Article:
Thursday, December 27, 2012, 9:18 AM
On December 18, 2012, the U.S. District Court for the Northern District of Georgia issued a decision dismissing a copyright infringement action and all but one of the pendent state law claims. There is no indication from that decision, however, that as to three state law claims dismissed on statute-of-limitation grounds, the parties considered Georgia revival statutes.
Discussed below as a “factual background” is the court’s summary of the allegations in the plaintiff’s complaint, taking the allegations as true solely for purposes of motions to dismiss filed by the defendants.
Plaintiff Master Mind Music, Inc. (“Master Mind”) entered into an agreement with Mr. Jasiel Robinson (professionally known as Yung Joc) on February 3, 2005. Master Mind received the exclusive right to manufacture and sell records and exploit the master recordings and gained co-ownership of Yung Joc compositions. In return, Master Mind was obligated to actively seek a recording and distribution agreement for Yung Joc.
Yung Joc recorded his debut single “It’s Goin’ Down,” which gained airtime on Atlanta radio and drew the attention of Russell Spencer (“Spencer”) of Block Enterprises, LLC (“Block”). Block and Master Mind entered into a Joint VentureAgreement on October 28, 2005, with Master Mind to distribute Yung Joc’s first album, the master recordings of which had already been completed. Under that Joint Venture Agreement, if Block were successful in negotiating a distribution agreement, 50% of the revenues from that agreement would go to Block.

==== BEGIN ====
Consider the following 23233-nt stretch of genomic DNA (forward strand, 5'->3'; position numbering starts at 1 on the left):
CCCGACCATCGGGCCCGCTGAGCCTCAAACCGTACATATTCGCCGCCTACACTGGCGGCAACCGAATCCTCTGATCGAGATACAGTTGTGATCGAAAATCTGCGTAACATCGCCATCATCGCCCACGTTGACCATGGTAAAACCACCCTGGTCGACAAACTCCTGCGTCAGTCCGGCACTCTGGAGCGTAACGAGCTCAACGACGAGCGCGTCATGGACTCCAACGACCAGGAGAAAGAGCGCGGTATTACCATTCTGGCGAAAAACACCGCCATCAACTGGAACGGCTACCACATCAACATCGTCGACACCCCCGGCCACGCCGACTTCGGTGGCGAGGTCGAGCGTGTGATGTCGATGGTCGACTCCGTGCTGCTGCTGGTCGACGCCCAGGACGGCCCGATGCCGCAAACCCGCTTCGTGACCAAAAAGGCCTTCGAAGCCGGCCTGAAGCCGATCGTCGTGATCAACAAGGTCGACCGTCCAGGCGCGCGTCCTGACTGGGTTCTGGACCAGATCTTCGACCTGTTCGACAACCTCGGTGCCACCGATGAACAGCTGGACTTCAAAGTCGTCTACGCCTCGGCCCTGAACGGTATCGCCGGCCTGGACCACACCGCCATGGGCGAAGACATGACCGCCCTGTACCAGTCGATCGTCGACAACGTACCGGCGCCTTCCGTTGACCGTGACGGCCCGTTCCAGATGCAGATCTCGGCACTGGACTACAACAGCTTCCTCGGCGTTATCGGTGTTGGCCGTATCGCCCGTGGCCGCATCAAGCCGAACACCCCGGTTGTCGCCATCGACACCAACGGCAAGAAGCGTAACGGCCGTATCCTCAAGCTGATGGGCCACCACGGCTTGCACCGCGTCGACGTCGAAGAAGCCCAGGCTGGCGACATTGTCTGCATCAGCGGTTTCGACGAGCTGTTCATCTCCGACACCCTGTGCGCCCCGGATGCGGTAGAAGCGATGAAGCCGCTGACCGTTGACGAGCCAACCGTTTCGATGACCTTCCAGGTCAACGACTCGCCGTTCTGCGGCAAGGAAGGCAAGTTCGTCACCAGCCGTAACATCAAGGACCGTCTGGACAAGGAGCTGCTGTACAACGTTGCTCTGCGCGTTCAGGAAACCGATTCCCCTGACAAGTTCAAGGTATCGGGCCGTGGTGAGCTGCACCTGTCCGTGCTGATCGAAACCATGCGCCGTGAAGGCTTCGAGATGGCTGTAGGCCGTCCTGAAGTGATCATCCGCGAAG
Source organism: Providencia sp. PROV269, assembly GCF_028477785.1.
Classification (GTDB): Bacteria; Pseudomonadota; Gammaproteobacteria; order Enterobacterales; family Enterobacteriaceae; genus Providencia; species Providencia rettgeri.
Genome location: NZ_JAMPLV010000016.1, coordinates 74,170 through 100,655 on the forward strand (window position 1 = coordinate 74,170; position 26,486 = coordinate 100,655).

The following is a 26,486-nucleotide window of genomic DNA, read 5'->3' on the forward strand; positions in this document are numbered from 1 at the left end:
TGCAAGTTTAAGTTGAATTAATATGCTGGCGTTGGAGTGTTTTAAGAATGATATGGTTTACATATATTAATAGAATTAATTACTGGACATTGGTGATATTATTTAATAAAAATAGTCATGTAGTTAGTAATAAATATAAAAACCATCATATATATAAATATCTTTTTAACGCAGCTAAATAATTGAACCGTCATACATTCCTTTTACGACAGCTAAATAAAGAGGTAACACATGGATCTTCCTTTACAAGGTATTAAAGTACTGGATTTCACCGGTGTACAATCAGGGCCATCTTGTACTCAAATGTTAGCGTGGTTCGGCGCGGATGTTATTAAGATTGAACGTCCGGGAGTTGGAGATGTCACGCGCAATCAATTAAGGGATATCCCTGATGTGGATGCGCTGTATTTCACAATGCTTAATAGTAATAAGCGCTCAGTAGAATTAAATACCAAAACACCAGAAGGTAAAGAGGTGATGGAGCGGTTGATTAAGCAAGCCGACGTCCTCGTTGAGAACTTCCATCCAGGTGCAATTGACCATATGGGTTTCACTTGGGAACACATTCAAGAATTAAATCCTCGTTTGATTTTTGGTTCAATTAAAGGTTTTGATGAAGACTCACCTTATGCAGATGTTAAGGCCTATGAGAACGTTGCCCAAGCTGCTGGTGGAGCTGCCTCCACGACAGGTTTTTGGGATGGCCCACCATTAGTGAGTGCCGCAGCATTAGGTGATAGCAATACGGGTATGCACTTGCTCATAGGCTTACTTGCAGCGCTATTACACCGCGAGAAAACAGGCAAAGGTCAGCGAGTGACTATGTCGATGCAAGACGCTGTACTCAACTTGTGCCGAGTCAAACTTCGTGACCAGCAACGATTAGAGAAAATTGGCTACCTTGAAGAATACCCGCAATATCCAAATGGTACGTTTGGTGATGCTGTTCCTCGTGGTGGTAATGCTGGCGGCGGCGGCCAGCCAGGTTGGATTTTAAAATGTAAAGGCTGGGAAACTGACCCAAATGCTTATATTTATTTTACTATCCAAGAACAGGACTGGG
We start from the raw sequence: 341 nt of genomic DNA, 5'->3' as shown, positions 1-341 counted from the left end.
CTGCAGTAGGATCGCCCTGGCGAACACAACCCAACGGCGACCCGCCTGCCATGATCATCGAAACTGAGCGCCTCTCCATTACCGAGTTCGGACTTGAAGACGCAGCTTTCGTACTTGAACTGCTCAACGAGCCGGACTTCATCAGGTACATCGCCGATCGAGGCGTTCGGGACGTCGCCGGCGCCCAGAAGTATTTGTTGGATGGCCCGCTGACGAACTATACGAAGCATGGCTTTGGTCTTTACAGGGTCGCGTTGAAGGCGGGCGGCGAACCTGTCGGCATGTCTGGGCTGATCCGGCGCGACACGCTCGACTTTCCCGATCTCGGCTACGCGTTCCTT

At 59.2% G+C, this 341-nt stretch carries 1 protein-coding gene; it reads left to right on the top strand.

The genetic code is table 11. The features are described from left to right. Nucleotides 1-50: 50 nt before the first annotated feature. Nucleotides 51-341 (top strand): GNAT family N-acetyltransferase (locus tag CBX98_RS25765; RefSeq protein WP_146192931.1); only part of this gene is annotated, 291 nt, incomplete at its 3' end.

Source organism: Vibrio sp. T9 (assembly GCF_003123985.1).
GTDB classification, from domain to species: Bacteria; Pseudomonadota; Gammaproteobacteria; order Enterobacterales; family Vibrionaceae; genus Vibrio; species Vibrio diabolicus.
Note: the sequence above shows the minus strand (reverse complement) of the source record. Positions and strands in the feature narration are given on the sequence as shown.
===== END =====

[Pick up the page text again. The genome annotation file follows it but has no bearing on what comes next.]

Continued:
On December 20, 2005, Block executed a distribution agreement with another defendant, Bad Boy Records, LLC (“Bad Boy”), without disclosing the Master Mind rights. Master Mind was not a party to the agreement, did not participate in negotiations, and was not identified as a third-party beneficiary.
Bad Boy released two albums: “New Joc City” in June 2006, and “Hustlenomics” in August 2007. Master Mind was not consulted, was paid no remuneration, and was denied, after request, credit as “co-executive producer.” Master Mind registered copyrights for both albums on January 5, 2012. Bad Boy had registered copyrights on the first album on September 15, 2006, and on the second on June 4, 2008.
The opinion notes that two prior actions were brought by Master Mind against Block in the Superior Court of Fulton County based on similar facts and allegations – the first brought on February 14, 2007, and mutually dismissed without prejudice on June 15, 2009, and the second brought ten days later on June 25, 2009, and dismissed for lack of prosecution on August 25, 2001 – less than five months before the federal court action was commenced in the Northern District of Georgia.